Why Cooperation is More Evolved

In the hey-day of neo-Darwinian admonishments to compete or die the anarchist Peter Kropotkin wrote an intelligent and observationally based rebuttal called Mutual Aid: A Factor of Evolution.  “Sociability” he said “is as much a law of nature as mutual struggle.”  111 years later science is showing how important co-operation is in the evolution of species.

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I’m not sure ‘generous’ is the right word here.  Co-operation seems right to me, however:

“Ever since Darwin,” Plotkin said, “biologists have been puzzled about why there is so much apparent cooperation, and even flat-out generosity and altruism, in nature. The literature on game theory has worked to explain why generosity arises. Our paper provides such an explanation for why we see so much generosity in front of us.”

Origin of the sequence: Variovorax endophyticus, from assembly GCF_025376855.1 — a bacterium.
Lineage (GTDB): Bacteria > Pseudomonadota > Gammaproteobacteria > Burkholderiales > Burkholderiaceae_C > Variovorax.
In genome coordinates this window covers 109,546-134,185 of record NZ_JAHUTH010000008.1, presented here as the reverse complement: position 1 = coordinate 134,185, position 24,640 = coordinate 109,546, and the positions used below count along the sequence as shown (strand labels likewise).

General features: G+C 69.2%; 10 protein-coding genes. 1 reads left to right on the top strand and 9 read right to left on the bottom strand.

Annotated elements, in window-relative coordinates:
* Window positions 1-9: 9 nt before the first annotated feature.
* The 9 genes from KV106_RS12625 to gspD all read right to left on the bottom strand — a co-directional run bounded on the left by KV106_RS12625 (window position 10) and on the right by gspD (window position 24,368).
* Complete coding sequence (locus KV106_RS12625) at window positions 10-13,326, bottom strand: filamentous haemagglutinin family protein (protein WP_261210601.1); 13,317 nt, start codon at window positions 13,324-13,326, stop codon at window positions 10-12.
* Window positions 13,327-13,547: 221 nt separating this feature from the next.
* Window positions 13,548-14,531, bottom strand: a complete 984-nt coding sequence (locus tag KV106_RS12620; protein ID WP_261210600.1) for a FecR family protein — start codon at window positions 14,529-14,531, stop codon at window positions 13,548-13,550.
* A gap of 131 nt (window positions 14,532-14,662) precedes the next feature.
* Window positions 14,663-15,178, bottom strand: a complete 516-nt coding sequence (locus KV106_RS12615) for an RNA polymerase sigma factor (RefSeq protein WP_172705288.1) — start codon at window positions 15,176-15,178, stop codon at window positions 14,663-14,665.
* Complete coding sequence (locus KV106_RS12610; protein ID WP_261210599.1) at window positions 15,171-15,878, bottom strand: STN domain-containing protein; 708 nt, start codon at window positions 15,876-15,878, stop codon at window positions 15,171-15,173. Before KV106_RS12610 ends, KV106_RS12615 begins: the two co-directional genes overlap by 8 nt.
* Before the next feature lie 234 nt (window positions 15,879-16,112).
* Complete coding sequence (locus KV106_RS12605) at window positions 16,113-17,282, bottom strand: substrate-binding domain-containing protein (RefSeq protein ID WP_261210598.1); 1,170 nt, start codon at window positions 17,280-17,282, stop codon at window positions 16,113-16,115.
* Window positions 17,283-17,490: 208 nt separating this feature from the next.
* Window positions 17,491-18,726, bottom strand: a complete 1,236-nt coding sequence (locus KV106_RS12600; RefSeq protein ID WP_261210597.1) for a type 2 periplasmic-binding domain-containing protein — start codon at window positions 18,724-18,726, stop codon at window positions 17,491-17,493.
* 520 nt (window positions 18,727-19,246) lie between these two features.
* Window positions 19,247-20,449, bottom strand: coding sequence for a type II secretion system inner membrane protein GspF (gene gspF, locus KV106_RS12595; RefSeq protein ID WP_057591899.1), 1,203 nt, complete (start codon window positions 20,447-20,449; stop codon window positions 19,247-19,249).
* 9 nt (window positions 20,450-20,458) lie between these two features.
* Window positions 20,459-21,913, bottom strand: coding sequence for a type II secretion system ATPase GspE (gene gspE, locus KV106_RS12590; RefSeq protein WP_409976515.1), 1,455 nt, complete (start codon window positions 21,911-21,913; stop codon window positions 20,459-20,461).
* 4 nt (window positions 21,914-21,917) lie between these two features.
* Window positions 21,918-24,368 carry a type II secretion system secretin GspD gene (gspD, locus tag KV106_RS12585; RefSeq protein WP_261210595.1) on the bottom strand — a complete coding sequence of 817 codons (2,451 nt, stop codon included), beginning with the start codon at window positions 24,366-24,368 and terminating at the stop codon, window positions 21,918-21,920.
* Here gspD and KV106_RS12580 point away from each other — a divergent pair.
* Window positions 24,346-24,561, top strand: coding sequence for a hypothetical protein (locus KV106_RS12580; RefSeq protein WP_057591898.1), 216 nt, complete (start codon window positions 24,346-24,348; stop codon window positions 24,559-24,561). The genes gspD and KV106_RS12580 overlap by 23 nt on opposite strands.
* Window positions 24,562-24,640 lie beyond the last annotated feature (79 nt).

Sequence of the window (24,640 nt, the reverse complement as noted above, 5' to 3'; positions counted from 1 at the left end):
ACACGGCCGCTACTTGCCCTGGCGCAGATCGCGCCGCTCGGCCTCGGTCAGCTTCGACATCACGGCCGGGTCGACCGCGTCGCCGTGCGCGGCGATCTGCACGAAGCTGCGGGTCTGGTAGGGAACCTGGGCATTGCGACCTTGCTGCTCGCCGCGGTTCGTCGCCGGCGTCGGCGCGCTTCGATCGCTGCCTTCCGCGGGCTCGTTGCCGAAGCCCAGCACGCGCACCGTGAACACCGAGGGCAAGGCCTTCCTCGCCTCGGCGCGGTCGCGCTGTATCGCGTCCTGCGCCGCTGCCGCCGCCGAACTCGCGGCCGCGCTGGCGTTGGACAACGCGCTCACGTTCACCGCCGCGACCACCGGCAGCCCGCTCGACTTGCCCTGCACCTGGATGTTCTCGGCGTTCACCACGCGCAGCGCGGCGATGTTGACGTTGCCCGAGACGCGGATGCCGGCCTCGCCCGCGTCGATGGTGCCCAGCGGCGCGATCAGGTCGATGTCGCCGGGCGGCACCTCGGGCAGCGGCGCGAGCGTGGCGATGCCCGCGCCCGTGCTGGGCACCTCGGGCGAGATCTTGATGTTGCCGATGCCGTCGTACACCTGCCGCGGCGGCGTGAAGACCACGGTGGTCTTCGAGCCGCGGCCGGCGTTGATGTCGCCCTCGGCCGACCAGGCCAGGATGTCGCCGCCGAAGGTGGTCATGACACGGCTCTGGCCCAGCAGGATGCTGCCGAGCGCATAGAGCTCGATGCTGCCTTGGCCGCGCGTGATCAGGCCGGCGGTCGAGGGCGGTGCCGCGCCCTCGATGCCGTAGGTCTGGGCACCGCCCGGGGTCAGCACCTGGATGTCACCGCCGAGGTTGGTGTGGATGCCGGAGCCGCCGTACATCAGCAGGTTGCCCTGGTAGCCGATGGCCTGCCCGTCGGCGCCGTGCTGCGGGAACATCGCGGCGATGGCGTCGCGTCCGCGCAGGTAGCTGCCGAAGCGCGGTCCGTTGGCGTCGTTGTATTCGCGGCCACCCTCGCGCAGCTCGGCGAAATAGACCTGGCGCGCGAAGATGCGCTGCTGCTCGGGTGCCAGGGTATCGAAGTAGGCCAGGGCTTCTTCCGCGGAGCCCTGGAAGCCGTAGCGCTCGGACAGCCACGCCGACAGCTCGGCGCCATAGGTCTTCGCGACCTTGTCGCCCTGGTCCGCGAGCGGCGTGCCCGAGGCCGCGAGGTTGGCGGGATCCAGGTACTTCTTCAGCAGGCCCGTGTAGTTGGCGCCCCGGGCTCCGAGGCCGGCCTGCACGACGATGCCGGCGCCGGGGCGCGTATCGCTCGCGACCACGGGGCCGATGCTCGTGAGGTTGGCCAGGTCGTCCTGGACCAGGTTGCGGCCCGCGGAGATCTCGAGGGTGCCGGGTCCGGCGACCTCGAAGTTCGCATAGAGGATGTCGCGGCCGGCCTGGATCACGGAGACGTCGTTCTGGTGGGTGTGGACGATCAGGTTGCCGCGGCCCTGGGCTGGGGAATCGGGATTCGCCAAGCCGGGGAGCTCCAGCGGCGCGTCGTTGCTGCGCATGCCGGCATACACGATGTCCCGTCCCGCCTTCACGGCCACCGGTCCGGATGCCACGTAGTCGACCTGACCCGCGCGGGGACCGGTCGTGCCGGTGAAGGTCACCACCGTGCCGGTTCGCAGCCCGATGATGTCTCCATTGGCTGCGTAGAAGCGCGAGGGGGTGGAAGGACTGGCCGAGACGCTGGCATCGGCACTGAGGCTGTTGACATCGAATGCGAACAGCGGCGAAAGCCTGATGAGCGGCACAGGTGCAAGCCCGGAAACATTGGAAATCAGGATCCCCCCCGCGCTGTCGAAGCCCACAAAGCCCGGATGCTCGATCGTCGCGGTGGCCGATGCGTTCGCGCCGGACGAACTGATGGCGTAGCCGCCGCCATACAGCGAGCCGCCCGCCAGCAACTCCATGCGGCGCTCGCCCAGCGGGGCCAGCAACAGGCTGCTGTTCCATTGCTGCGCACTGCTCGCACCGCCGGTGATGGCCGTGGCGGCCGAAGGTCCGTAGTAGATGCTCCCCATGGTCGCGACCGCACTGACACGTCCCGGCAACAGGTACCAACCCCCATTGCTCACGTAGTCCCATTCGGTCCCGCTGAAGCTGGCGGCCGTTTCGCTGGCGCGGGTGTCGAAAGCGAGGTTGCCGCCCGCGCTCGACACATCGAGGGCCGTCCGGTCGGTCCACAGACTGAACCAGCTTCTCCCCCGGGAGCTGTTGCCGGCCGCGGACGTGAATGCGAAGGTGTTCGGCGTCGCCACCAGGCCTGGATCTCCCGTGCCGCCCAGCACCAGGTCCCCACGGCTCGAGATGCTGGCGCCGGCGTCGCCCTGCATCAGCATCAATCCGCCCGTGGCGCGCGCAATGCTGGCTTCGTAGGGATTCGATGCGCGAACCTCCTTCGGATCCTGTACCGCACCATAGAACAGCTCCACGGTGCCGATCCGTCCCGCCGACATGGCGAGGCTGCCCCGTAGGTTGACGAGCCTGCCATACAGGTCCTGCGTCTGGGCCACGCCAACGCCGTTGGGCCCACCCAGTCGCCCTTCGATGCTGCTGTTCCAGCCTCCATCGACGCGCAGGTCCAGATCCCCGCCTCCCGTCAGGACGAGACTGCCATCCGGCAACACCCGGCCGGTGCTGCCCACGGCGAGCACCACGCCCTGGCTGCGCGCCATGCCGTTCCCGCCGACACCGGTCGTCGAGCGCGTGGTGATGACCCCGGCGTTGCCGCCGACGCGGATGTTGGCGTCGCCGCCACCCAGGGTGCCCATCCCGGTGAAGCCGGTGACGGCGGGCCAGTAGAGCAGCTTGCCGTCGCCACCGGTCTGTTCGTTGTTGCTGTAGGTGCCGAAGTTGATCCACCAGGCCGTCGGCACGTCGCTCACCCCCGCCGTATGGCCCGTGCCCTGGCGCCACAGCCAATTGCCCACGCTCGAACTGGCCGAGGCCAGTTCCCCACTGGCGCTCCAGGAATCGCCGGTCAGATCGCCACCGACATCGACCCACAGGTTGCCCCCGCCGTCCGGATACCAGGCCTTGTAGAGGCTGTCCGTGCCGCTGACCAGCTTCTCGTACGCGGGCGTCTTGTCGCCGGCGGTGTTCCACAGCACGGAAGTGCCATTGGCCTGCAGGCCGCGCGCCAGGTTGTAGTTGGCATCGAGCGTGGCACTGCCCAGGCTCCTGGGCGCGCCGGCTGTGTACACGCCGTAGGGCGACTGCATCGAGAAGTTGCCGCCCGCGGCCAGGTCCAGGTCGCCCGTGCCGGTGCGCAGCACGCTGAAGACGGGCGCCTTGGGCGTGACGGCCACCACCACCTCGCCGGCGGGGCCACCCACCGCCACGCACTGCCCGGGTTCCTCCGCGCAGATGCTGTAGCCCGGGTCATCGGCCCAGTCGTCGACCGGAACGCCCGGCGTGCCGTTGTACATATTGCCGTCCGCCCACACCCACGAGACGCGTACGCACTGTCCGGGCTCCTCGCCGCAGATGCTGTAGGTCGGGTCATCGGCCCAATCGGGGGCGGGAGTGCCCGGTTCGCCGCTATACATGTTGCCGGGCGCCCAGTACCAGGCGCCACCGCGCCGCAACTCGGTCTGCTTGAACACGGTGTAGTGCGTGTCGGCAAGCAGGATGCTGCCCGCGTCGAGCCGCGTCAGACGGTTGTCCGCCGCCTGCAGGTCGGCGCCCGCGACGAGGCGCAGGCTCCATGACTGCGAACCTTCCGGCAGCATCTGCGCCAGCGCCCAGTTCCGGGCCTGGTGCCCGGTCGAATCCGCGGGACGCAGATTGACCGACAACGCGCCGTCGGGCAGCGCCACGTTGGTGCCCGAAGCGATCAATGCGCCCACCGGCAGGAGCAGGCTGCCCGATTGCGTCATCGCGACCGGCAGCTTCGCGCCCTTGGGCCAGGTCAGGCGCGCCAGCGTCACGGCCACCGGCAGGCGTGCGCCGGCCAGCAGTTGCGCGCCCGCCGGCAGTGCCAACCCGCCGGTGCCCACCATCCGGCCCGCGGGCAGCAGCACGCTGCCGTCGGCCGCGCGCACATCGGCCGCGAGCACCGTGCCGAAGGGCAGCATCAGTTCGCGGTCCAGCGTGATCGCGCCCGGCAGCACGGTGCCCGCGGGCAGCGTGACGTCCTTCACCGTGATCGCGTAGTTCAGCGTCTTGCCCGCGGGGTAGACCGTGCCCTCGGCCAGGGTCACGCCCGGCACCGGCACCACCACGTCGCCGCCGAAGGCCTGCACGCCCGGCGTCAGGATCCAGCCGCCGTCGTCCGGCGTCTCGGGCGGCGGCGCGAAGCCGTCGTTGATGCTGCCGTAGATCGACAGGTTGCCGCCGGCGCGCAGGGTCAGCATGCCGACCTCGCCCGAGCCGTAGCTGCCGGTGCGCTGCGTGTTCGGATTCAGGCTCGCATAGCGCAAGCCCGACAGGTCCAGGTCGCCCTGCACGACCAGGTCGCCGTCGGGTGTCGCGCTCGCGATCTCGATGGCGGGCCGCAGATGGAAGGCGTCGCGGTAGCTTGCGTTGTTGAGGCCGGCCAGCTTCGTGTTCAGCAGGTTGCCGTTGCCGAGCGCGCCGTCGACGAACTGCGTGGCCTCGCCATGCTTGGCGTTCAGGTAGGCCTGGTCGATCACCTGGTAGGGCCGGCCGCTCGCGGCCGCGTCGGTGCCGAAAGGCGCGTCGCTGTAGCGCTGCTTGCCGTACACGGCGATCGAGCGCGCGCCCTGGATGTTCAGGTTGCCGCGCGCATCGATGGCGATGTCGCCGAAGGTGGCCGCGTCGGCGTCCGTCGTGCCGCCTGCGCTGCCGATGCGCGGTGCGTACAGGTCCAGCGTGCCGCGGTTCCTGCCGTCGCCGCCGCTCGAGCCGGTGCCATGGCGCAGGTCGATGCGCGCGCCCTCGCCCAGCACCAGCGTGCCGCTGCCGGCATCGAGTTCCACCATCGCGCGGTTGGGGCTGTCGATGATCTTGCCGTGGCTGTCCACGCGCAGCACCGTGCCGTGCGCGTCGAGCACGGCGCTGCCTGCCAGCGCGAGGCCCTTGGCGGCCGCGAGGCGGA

… “When people act generously they feel it is almost instinctual, and indeed a large literature in evolutionary psychology shows that people derive happiness from being generous,” Plotkin said. “It’s not just in humans. Of course social insects behave this way, but even bacteria and viruses share gene products and behave in ways that can’t be described as anything but generous.”

“We find that in evolution, a population that encourages cooperation does well,” Stewart said. “To maintain cooperation over the long term, it is best to be generous.”

Science Online

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